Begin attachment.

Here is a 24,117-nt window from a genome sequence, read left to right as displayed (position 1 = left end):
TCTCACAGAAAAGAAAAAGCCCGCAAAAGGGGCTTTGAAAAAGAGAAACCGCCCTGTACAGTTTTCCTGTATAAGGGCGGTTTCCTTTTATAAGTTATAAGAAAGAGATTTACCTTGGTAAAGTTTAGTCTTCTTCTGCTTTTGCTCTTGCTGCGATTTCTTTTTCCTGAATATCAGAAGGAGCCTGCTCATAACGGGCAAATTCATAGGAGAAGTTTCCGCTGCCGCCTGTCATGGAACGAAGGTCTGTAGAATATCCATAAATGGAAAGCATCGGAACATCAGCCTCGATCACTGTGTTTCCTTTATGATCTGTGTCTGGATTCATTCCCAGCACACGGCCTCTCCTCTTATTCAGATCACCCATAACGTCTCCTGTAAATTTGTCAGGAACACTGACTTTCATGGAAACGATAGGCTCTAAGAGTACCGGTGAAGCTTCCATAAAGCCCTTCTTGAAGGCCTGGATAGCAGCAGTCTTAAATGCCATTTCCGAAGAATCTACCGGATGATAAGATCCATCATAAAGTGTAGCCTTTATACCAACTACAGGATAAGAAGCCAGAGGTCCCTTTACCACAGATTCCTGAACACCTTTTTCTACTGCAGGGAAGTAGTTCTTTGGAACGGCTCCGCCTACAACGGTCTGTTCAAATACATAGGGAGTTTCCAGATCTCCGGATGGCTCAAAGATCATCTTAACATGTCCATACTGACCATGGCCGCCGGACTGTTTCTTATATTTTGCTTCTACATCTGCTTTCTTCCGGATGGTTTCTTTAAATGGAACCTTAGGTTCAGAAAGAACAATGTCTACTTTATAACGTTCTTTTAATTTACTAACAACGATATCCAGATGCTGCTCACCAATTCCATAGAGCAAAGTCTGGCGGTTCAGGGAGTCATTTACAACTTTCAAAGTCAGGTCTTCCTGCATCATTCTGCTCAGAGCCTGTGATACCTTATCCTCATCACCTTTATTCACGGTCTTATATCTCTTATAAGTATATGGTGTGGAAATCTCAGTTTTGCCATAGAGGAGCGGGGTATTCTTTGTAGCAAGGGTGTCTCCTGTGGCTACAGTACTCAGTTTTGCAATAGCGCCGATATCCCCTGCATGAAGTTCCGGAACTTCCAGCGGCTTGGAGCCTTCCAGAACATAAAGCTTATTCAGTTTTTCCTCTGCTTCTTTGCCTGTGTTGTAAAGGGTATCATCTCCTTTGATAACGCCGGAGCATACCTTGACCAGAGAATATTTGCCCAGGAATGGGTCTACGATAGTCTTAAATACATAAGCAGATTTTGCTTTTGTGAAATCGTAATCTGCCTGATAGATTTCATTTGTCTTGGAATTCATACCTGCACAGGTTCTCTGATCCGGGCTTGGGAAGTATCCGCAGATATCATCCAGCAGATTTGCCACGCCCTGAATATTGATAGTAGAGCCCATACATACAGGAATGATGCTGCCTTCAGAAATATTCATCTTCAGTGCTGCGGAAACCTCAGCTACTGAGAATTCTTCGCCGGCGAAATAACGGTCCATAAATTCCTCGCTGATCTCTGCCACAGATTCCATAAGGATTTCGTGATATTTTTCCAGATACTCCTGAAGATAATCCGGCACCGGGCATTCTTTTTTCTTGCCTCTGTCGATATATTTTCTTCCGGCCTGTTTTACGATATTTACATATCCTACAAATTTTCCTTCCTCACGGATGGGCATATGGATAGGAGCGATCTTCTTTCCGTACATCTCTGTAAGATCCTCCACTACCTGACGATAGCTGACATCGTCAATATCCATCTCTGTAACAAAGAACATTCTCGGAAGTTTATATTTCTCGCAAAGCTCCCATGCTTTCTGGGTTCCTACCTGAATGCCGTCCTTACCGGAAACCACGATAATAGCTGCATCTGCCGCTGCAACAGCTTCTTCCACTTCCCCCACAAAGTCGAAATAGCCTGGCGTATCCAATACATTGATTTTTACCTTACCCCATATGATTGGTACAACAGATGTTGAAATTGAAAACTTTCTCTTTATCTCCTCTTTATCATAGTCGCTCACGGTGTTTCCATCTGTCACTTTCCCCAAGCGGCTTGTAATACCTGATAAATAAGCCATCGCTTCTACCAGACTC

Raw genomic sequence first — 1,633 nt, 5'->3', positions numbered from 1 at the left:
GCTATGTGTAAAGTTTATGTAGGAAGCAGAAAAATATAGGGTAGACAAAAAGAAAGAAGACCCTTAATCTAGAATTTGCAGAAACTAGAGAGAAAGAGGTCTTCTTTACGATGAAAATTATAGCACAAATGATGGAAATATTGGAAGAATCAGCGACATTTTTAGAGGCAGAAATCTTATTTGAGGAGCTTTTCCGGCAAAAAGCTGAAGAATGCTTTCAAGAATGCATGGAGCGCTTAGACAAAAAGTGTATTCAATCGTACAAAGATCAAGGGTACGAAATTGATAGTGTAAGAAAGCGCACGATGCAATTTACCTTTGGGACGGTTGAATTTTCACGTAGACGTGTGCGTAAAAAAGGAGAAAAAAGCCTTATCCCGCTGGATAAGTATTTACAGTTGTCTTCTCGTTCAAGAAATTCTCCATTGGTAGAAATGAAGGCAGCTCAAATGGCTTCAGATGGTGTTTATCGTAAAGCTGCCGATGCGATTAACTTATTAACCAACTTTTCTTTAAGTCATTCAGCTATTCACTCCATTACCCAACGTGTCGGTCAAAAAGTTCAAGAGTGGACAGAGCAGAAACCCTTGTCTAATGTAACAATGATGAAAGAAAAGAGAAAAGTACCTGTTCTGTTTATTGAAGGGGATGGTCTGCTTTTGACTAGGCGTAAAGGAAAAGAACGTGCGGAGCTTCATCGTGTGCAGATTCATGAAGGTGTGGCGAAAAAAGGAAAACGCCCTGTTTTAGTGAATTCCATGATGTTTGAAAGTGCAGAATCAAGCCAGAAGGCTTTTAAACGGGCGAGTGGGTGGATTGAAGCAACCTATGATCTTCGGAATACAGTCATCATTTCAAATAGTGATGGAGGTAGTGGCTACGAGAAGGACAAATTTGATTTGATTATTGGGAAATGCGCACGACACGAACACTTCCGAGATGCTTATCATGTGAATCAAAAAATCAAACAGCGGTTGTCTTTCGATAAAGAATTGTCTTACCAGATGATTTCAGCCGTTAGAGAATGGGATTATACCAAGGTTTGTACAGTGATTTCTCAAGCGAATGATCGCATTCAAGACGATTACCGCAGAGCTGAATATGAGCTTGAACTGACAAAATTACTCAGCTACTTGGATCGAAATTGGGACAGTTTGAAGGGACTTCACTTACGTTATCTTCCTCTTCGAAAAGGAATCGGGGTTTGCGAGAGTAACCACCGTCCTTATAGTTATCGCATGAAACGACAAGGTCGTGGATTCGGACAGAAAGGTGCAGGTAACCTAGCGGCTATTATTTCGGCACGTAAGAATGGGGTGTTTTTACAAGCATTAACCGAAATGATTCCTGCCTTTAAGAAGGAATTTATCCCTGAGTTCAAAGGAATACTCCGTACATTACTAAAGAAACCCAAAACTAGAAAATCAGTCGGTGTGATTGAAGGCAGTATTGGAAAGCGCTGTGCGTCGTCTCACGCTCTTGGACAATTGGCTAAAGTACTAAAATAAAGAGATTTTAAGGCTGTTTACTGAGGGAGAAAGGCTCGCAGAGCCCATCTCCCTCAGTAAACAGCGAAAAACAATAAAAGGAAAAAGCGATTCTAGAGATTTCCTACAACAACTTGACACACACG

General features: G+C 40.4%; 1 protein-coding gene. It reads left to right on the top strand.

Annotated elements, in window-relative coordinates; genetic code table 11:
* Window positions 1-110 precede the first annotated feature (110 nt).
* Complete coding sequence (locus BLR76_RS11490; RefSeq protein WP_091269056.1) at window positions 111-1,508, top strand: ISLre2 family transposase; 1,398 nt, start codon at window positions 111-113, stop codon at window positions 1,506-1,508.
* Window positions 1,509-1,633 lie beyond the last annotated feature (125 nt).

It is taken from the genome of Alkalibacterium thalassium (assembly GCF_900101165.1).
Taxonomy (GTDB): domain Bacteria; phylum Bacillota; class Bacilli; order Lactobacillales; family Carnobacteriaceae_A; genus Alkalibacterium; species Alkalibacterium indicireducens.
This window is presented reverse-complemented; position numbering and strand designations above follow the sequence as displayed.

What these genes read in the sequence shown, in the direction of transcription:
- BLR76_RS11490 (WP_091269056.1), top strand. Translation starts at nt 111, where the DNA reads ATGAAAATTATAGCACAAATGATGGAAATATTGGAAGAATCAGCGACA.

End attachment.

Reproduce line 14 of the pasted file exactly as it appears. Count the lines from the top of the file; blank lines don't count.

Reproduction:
- BLR76_RS11490 (WP_091269056.1), top strand. Translation starts at nt 111, where the DNA reads ATGAAAATTATAGCACAAATGATGGAAATATTGGAAGAATCAGCGACA.